Are Companies Taking the UK’s Asbestos Laws Seriously?

 Jun 5, 2014

Asbestos was completely banned by the UK government in 1999, yet the potentially life-threatening substance is still causing huge problems some 15 years later.

Laws to restrict its use were first introduced in the 1980s, with the importing and use of blue (crocidolite) and brown (amosite) asbestos being prohibited in 1985, however, Britain was much slower to sanction a blanket ban than other countries around the world. Legislation has been updated since 1999, with the Control of Asbestos Regulations 2006 being the most notable reform to date. The law was again tweaked in 2012 in order to bring the UK in line with an EU Directive.

Of course, many buildings erected during the 20th century still contain asbestos, and there are clear rules in place to ensure it is handled safely. In many cases, licensed professionals need to be called in to remove it. Although the Health and Safety Executive (HSE) provides guidelines for businesses to follow, there have been countless examples of companies failing to abide by the nation's asbestos laws.

Just by browsing through the HSE's press release section, we can clearly see that a large number of firms are being prosecuted for breaching asbestos regulations. One recent example involved Battersea-based building company Redwood Contractors, which was fined £10,000 during a hearing at Reading Magistrates' Court. It emerged that the business did not highlight the known presence of asbestos insulating board at a Berkshire warehouse, putting workers in danger of exposure.

HSE inspector Karen Morris confirmed that an asbestos survey had been carried out, but the findings were not communicated to workers - something that she believes is a common problem in the construction industry. Just a few weeks before this hearing, Bristol-based property developer Da Vinci Developments was fined £9,800 for exposing employees to asbestos while working on a Marks and Spencer shop. On this occasion, workers had been breaking up asbestos insulation board as they attempted to demolish walls and ceilings. A statutory survey had not been carried out beforehand.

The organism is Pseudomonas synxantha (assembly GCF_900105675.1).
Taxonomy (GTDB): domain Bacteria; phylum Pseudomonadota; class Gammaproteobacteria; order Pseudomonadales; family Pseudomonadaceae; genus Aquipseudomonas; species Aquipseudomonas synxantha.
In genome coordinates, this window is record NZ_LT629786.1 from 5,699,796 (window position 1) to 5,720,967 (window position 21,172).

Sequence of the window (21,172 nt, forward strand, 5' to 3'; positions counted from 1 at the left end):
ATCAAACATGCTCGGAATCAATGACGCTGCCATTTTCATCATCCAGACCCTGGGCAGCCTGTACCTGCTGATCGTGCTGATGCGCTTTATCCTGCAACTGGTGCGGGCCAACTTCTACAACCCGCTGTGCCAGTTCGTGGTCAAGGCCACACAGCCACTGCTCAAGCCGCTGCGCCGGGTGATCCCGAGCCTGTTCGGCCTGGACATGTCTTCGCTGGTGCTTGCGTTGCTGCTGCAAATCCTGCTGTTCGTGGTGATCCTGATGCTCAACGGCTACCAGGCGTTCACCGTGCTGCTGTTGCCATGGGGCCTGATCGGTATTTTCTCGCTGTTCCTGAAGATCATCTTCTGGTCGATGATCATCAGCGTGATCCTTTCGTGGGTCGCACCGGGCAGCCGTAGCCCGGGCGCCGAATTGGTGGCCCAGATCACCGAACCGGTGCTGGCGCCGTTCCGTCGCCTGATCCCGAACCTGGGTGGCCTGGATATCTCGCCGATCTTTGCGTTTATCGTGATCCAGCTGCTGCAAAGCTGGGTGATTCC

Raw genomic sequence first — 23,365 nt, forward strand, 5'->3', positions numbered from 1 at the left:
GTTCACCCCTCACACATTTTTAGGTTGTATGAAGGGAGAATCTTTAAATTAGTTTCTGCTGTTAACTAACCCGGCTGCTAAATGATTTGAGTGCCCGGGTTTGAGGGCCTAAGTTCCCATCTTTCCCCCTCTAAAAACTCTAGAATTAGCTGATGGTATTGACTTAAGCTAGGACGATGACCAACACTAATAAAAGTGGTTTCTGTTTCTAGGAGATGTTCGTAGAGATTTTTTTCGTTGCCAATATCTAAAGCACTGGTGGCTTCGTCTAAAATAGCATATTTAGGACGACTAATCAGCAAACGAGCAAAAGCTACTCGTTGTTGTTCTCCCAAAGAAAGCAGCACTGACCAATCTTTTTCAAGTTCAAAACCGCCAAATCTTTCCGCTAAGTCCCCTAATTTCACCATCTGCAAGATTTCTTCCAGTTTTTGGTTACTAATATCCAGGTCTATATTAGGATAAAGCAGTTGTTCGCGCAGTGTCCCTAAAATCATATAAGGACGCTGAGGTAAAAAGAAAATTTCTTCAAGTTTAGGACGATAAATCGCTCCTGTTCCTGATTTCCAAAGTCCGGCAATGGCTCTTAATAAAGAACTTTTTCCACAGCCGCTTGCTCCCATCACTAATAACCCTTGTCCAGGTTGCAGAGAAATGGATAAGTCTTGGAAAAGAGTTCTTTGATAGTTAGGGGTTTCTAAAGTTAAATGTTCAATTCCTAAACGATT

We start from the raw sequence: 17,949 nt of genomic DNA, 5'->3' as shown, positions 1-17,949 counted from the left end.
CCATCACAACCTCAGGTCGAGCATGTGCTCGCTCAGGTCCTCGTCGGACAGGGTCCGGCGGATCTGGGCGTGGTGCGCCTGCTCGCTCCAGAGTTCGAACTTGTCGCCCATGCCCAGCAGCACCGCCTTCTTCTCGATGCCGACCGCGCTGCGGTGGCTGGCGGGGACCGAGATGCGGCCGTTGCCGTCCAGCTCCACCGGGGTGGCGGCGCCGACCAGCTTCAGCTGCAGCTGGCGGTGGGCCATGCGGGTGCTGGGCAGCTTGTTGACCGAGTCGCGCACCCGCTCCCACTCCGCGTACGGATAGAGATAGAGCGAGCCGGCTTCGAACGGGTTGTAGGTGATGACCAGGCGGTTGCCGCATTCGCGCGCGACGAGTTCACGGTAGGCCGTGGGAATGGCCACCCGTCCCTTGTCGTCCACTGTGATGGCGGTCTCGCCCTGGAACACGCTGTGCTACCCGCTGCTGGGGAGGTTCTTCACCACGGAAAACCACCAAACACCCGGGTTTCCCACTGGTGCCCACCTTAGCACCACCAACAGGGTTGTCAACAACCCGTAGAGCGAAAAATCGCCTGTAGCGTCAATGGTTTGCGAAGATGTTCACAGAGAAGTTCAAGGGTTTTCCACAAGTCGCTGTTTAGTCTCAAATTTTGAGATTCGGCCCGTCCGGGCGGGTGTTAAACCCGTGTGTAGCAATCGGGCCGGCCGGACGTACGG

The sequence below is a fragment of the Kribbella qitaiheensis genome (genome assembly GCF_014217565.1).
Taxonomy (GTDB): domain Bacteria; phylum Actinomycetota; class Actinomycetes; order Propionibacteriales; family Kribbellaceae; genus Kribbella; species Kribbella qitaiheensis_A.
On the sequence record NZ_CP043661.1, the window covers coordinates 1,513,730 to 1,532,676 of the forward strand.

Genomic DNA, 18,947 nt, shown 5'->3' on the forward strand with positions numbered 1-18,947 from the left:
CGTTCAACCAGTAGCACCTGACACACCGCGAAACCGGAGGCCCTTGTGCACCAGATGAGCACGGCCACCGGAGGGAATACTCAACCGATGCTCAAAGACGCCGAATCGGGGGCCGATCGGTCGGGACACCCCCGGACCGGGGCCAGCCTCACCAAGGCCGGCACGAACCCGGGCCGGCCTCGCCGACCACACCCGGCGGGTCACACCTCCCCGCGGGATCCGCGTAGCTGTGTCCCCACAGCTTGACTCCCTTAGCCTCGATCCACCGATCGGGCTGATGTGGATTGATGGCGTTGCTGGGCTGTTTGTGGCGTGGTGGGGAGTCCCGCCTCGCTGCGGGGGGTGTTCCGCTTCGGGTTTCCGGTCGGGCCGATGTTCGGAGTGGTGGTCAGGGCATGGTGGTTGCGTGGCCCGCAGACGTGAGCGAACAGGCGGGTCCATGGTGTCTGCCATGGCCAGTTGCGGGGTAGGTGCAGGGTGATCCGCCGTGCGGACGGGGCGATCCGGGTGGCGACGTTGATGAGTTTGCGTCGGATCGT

With so many organisations flouting Britain's asbestos laws, is it inevitable that more compensation claims will be made in the future?

Asbestos causes a multitude of debilitating diseases, including mesothelioma, lung cancer, non-malignant pleural disease and asbestosis, and these can take effect up to 40 or 50 years after somebody has been exposed to the deadly fibres. There has been a sharp upturn in the number of cases being brought forward in the last few years, as people are increasingly aware of their right to make a claim.

According to the HSE, an average of four plumbers, six electricians and eight joiners die from diseases caused by asbestos exposure every single week in the UK. The regulator also warned that the families of construction staff who have been working with asbestos can be affected too, as the dust and fibres are transported in their loved one's clothes.

Insurers can be reluctant to pay compensation to people who have contracted one of these devastating diseases, which is why more claimants are turning to solicitors for help. At Carrs Solicitors, we specialise in work-related injury and occupational illness cases, including those involving diseases that can be traced back to asbestos exposure.

Do you think you are eligible to make a claim? Please get in touch for some free advice.

At Carrs Solicitors, you will always have a senior solicitor who will personally handle every aspect of your personal injury claim and who will always be available to answer your questions. We are ready to listen and to offer free impartial advice in strict confidence.

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